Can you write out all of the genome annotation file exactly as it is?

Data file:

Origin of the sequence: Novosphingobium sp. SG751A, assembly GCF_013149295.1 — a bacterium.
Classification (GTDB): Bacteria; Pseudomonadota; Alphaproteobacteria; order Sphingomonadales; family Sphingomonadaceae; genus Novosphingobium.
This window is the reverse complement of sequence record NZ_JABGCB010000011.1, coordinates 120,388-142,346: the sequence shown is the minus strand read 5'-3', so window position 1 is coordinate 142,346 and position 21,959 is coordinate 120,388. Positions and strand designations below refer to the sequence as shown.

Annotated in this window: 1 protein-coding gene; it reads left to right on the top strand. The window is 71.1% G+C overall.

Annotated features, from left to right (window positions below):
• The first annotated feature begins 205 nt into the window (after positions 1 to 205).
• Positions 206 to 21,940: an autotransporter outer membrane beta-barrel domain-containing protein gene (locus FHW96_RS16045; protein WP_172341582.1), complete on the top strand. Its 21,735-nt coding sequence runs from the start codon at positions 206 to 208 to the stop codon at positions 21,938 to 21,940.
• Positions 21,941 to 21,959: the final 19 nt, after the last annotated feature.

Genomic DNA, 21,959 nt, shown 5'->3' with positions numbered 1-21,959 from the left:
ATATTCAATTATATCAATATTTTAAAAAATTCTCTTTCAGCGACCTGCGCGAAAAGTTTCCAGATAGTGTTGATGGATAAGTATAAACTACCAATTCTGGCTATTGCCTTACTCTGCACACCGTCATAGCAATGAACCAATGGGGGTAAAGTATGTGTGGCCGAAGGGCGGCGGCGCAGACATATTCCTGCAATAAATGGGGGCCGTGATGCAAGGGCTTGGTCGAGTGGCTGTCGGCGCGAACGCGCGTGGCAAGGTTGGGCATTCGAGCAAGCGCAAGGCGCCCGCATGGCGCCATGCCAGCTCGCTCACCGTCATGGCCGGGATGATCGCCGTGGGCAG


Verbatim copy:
Origin of the sequence: Novosphingobium sp. SG751A, assembly GCF_013149295.1 — a bacterium.
Classification (GTDB): Bacteria; Pseudomonadota; Alphaproteobacteria; order Sphingomonadales; family Sphingomonadaceae; genus Novosphingobium.
This window is the reverse complement of sequence record NZ_JABGCB010000011.1, coordinates 120,388-142,346: the sequence shown is the minus strand read 5'-3', so window position 1 is coordinate 142,346 and position 21,959 is coordinate 120,388. Positions and strand designations below refer to the sequence as shown.

Annotated in this window: 1 protein-coding gene; it reads left to right on the top strand. The window is 71.1% G+C overall.

Annotated features, from left to right (window positions below):
• The first annotated feature begins 205 nt into the window (after positions 1 to 205).
• Positions 206 to 21,940: an autotransporter outer membrane beta-barrel domain-containing protein gene (locus FHW96_RS16045; protein WP_172341582.1), complete on the top strand. Its 21,735-nt coding sequence runs from the start codon at positions 206 to 208 to the stop codon at positions 21,938 to 21,940.
• Positions 21,941 to 21,959: the final 19 nt, after the last annotated feature.

Genomic DNA, 21,959 nt, shown 5'->3' with positions numbered 1-21,959 from the left:
ATATTCAATTATATCAATATTTTAAAAAATTCTCTTTCAGCGACCTGCGCGAAAAGTTTCCAGATAGTGTTGATGGATAAGTATAAACTACCAATTCTGGCTATTGCCTTACTCTGCACACCGTCATAGCAATGAACCAATGGGGGTAAAGTATGTGTGGCCGAAGGGCGGCGGCGCAGACATATTCCTGCAATAAATGGGGGCCGTGATGCAAGGGCTTGGTCGAGTGGCTGTCGGCGCGAACGCGCGTGGCAAGGTTGGGCATTCGAGCAAGCGCAAGGCGCCCGCATGGCGCCATGCCAGCTCGCTCACCGTCATGGCCGGGATGATCGCCGTGGGCAG